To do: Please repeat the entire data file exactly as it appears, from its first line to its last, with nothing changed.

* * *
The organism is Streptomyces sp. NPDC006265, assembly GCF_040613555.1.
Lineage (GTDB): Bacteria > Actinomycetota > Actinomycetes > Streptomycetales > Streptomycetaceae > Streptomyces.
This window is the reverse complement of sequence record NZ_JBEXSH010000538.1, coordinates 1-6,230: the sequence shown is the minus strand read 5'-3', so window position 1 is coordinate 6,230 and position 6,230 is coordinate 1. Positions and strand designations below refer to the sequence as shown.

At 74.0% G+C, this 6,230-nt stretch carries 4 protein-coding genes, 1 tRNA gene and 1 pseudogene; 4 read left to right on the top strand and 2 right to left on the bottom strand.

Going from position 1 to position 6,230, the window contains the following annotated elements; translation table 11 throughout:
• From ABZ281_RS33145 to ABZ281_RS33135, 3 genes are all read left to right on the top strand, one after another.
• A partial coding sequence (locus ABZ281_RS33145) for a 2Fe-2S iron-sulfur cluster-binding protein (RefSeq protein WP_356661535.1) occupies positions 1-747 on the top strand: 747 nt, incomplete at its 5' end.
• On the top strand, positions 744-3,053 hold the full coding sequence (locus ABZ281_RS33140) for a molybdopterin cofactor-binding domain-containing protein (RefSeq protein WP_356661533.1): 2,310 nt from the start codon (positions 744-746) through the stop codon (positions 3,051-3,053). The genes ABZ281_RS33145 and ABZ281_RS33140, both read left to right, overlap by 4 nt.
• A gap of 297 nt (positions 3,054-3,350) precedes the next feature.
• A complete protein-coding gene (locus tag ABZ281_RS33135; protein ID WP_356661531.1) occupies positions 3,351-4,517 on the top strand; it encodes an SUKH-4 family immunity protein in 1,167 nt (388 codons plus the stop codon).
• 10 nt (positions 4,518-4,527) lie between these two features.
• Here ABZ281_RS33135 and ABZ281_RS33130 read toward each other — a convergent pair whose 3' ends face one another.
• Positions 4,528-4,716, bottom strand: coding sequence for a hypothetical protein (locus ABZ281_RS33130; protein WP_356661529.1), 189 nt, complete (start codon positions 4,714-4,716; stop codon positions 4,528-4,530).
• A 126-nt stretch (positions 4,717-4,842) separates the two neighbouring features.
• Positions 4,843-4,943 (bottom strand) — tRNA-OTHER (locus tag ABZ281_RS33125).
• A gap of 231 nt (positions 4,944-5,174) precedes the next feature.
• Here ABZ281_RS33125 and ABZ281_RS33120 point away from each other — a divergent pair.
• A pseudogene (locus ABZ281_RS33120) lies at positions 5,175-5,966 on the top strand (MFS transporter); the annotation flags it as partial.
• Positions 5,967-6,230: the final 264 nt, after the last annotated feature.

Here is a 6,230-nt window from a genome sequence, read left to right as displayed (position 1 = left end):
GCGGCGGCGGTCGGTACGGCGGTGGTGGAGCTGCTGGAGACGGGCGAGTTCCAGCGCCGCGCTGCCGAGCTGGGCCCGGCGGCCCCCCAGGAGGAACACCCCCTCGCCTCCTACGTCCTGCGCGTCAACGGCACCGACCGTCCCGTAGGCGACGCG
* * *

The organism is Streptomyces sp. NPDC006265, assembly GCF_040613555.1.
Lineage (GTDB): Bacteria > Actinomycetota > Actinomycetes > Streptomycetales > Streptomycetaceae > Streptomyces.
This window is the reverse complement of sequence record NZ_JBEXSH010000538.1, coordinates 1-6,230: the sequence shown is the minus strand read 5'-3', so window position 1 is coordinate 6,230 and position 6,230 is coordinate 1. Positions and strand designations below refer to the sequence as shown.

At 74.0% G+C, this 6,230-nt stretch carries 4 protein-coding genes, 1 tRNA gene and 1 pseudogene; 4 read left to right on the top strand and 2 right to left on the bottom strand.

Going from position 1 to position 6,230, the window contains the following annotated elements; translation table 11 throughout:
• From ABZ281_RS33145 to ABZ281_RS33135, 3 genes are all read left to right on the top strand, one after another.
• A partial coding sequence (locus ABZ281_RS33145) for a 2Fe-2S iron-sulfur cluster-binding protein (RefSeq protein WP_356661535.1) occupies positions 1-747 on the top strand: 747 nt, incomplete at its 5' end.
• On the top strand, positions 744-3,053 hold the full coding sequence (locus ABZ281_RS33140) for a molybdopterin cofactor-binding domain-containing protein (RefSeq protein WP_356661533.1): 2,310 nt from the start codon (positions 744-746) through the stop codon (positions 3,051-3,053). The genes ABZ281_RS33145 and ABZ281_RS33140, both read left to right, overlap by 4 nt.
• A gap of 297 nt (positions 3,054-3,350) precedes the next feature.
• A complete protein-coding gene (locus tag ABZ281_RS33135; protein ID WP_356661531.1) occupies positions 3,351-4,517 on the top strand; it encodes an SUKH-4 family immunity protein in 1,167 nt (388 codons plus the stop codon).
• 10 nt (positions 4,518-4,527) lie between these two features.
• Here ABZ281_RS33135 and ABZ281_RS33130 read toward each other — a convergent pair whose 3' ends face one another.
• Positions 4,528-4,716, bottom strand: coding sequence for a hypothetical protein (locus ABZ281_RS33130; protein WP_356661529.1), 189 nt, complete (start codon positions 4,714-4,716; stop codon positions 4,528-4,530).
• A 126-nt stretch (positions 4,717-4,842) separates the two neighbouring features.
• Positions 4,843-4,943 (bottom strand) — tRNA-OTHER (locus tag ABZ281_RS33125).
• A gap of 231 nt (positions 4,944-5,174) precedes the next feature.
• Here ABZ281_RS33125 and ABZ281_RS33120 point away from each other — a divergent pair.
• A pseudogene (locus ABZ281_RS33120) lies at positions 5,175-5,966 on the top strand (MFS transporter); the annotation flags it as partial.
• Positions 5,967-6,230: the final 264 nt, after the last annotated feature.

Here is a 6,230-nt window from a genome sequence, read left to right as displayed (position 1 = left end):
GCGGCGGCGGTCGGTACGGCGGTGGTGGAGCTGCTGGAGACGGGCGAGTTCCAGCGCCGCGCTGCCGAGCTGGGCCCGGCGGCCCCCCAGGAGGAACACCCCCTCGCCTCCTACGTCCTGCGCGTCAACGGCACCGACCGTCCCGTAGGCGACGCG